History Repeats: The Great Depression, Broadband and Our National Prominence

About 80 years ago our country experienced what is still considered the worst economic period in our history – the Great Depression. A number of things got us out of that mess – World War II being a notable yet unfortunate economic engine. 

However, the country was already experiencing a mild turn-around before the first bombs were dropped on Pearl Harbor, largely due to huge national infrastructure projects to improve the country, create jobs, and revive the economy. Programs such as the Tennessee Valley Authority and the Public Works Administration built roads, bridges, buildings, dams and hydroelectric power plants.

It’s true that these programs created jobs which helped pull us out of the immediate economic crisis but, in a broader sense, they were undertaken to secure the future of our nation.  America emerged from the Great Depression and World War II as the world's economic powerhouse which brought unprecedented growth and prosperity through the 1950’s and 60’s.

Why the short history lesson? Because: Here we go again.

Once again we’ve weathered the worst economic crisis since that time.  Now we have another infrastructure project to undertake - national broadband access.

There has been an ongoing debate this year between the Federal Communications Commission, Congress, and private enterprise about the National Broadband Access Plan proposed by FCC Chairman Julius Genachowski. At the center of the debate is federal funding for the plan and the potential clash between government intervention and free enterprise.

That aside, here is what we know about our nation’s broadband access:

  • Almost a third of all Americans do not have broadband at home, including 13 million children.
  • 14 million Americans can’t even obtain broadband where they live.
  • An Information Technology and Innovation Foundation (www.itif.org) study measuring 40 industrialized countries placed the U.S. sixth in the world on ability to innovate and compete.
  • The same study ranked the U.S. 40th out of 40 countries in rate of change in capacity for innovation – or the ability to even support innovative technology and business.

Once again the U.S. must embark on a massive infrastructure project to regain our position as the world leader for innovation, business, and technology to fuel economic growth for the next few decades. Genachowski, the FCC Chair, argues that people who lack fast Internet connectivity have fewer economic opportunities. He also says the entire nation needs faster access in order to remain competitive with other countries for digital-age jobs and investment.

A national broadband infrastructure plan will help lead the nation into the 21st century on several fronts, including:

Innovation - Having a world-class broadband infrastructure will make the United States the largest market for high-speed Internet, drawing innovators from around the world to launch new technologies in our country.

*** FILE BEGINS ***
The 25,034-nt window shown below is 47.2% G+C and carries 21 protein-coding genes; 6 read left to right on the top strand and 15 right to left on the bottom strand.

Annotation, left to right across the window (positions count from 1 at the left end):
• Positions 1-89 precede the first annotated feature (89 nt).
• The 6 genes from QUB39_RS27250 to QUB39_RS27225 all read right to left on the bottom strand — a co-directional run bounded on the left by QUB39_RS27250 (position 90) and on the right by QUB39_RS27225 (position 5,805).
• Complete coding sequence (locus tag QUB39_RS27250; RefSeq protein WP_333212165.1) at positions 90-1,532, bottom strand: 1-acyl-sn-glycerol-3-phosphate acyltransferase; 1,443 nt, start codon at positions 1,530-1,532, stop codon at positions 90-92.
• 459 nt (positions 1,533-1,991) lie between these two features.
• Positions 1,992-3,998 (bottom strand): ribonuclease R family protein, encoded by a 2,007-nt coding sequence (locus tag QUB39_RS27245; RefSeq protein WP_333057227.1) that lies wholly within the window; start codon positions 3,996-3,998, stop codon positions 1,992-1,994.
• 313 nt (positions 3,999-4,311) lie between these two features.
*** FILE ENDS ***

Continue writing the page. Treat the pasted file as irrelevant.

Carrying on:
Business – Broadband provides the ability to share increasing amounts of information at greater speeds, increasing productivity and facilitating interstate commerce. According to the FCC, the country’s Information and Communications Technology sector represents about one-sixth of the U.S. economy and an even greater percentage of GDP growth. A 10 percent increase in broadband penetration corresponds to a 1.2-1.5 point increase in GDP.

Education – According to Genachowski, one study found that low-income children who use the Internet more at home had higher GPAs and standardized test scores than children who use it less. Digital literacy goes beyond learning about technology - it teaches kids to think analytically, critically and creatively so that they can assess relevant, reliable information. Better broadband capacity for libraries and community centers will also help families become digitally literate.

Healthcare - A national broadband plan can dramatically improve the collection, presentation and exchange of health care information and provide clinicians and consumers the tools to transform care. Broadband enables efficient exchange of patient and treatment information by allowing providers to access patients’ electronic health records from multiple locations, removing geography and time as barriers to care and enabling video consultation and remote patient monitoring.

It’s essential for the FCC, the Federal Government, and private enterprise (namely communication service providers such as telecom, cable, and wireless companies) to work together in order to regain our standing as a world leader in innovation and technology. Things aren't nearly as bad now as they were in the 1930’s – and ranking 40th out of 40 industrialized countries just won’t cut it.